Multies are one of the smallest Cichlid species: males can reach a maximum of 2 inches while females will only grow to a length of 1 ½ inches.
Food & Diet
Multies are carnivores which must be fed high-protein foods. Quality flake food for carnivores and sinking cichlid pellets can form the base of this species’ diet. They can also consume frozen bloodworms, brine shrimp, and daphnia.
Most Multies will live between 5 and 8 years. With excellent care they have been known to live for 10 years.
Multies are tiny fish which can live in tanks as small as 10 gallons. If you are keeping a large group, a bigger aquarium will be needed. The general rule is that a group of six individuals can happily exist in a 10 gallon tank.
Multies need an environment with a deep sand bed and at least one shell per fish. Pool sand is often used as a substrate, but any sandy substrate intended for African Chichlids should work. This fish spends most of its time in and around abandoned Neothauma shells. Neothauma shells are the most authentic shell for this species but they are sometimes hard to find. Empty shells intended for Escargot can be an attractive choice when your fish are small. Multies like to rearrange their shell homes by digging in surrounding sand. A sand bed of around 2 inches is usually enough to allow this fish to rearrange shells to their liking.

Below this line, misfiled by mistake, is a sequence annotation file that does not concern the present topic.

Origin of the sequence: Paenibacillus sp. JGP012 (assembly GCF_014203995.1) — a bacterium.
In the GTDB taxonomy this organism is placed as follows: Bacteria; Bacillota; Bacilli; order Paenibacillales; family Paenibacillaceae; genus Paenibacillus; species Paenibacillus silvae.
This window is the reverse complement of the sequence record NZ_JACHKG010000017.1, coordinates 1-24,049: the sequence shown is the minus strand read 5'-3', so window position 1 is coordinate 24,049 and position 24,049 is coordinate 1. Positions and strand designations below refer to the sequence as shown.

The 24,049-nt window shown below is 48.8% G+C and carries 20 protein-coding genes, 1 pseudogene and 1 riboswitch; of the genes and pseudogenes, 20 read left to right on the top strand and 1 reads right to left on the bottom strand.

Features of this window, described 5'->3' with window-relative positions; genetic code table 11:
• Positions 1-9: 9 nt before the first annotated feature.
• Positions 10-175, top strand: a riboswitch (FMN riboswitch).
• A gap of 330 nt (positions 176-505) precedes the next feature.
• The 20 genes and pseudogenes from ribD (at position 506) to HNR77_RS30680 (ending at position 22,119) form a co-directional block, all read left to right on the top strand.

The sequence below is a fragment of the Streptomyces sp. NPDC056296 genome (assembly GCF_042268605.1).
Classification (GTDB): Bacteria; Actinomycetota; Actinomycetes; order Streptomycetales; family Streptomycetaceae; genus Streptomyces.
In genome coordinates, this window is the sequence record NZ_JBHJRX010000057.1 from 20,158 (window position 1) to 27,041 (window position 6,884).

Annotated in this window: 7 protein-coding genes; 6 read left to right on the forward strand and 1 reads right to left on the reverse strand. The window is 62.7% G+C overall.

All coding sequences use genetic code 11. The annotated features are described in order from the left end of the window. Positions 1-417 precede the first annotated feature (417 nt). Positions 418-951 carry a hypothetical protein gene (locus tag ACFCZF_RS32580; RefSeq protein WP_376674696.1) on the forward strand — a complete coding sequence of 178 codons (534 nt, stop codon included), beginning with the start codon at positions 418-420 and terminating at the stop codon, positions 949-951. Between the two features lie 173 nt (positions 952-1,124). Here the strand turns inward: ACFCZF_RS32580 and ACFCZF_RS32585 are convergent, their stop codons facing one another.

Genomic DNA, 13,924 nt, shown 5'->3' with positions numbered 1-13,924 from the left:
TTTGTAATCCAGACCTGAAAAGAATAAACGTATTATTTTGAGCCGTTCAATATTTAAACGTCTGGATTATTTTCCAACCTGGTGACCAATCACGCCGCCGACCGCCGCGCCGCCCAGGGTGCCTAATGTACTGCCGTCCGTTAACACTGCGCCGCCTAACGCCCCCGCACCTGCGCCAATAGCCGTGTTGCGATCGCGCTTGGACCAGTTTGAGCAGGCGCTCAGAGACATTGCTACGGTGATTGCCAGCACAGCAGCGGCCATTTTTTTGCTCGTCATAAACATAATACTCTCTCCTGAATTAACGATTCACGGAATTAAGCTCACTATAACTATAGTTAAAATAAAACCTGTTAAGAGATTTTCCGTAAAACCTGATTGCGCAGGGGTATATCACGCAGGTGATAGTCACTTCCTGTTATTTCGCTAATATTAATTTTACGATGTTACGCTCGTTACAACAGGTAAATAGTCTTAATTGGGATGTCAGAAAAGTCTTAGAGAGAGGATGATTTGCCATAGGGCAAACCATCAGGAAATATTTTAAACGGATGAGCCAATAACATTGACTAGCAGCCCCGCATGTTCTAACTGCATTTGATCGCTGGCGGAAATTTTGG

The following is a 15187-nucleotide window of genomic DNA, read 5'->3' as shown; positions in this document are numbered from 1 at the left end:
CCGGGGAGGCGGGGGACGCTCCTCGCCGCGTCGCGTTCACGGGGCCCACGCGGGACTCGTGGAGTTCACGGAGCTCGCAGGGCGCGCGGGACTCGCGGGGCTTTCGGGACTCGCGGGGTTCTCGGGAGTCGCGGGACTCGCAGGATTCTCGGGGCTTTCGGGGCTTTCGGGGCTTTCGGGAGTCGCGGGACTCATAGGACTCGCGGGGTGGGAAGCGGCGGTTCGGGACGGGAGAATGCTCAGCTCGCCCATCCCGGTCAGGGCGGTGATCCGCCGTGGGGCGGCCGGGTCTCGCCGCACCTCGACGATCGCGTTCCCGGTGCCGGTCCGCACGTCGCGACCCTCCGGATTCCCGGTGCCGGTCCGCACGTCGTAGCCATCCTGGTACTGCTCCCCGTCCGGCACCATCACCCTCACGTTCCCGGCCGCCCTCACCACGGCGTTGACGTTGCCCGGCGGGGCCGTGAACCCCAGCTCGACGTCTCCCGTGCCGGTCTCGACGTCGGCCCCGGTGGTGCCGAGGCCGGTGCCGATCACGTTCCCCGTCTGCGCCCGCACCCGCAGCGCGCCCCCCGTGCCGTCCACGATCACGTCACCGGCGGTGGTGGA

Choosing tank decorations comes down to personal preference. If you want to simulate this species’ natural environment in Lake Tanganyika it’s best to keep it sparse: sandy substrate, shells, and maybe a few decorative rocks. Because this fish is small and lightly colored having too much decoration can detract from the enjoyment of watching their natural behavior.
Multies need well oxygenated and filtered water. Filter outputs can move water and create enough surface turbulence to increase oxygen levels. In some cases this filter movement won’t be enough, and running an air stone can help keep water stirred and aerated.
Multies are easy to breed in the home aquarium. It’s ideal to begin with 4 to 6 females per male, but you can start with a collection of juveniles and allow them to form groups as they mature.
How do Multies breed?
Multies are harem breeders and a male will spawn with multiple females in his territory. They are secretive and the first indication of breeding many hobbyists notice is the presence of fry at the entrance of a shell. Fry will stay close to their shell until large enough to venture further out into the tank. Moving fry to another tank can be a challenge with natural shells. A great alternative is to create artificial shells with ½ inch PVC elbows which are capped on one end. These can be easily moved to another tank when fry begin living in them. Once the end caps are removed the fry will flee their now open “shell” and find a living space in the new aquarium.
Multies breeding behavior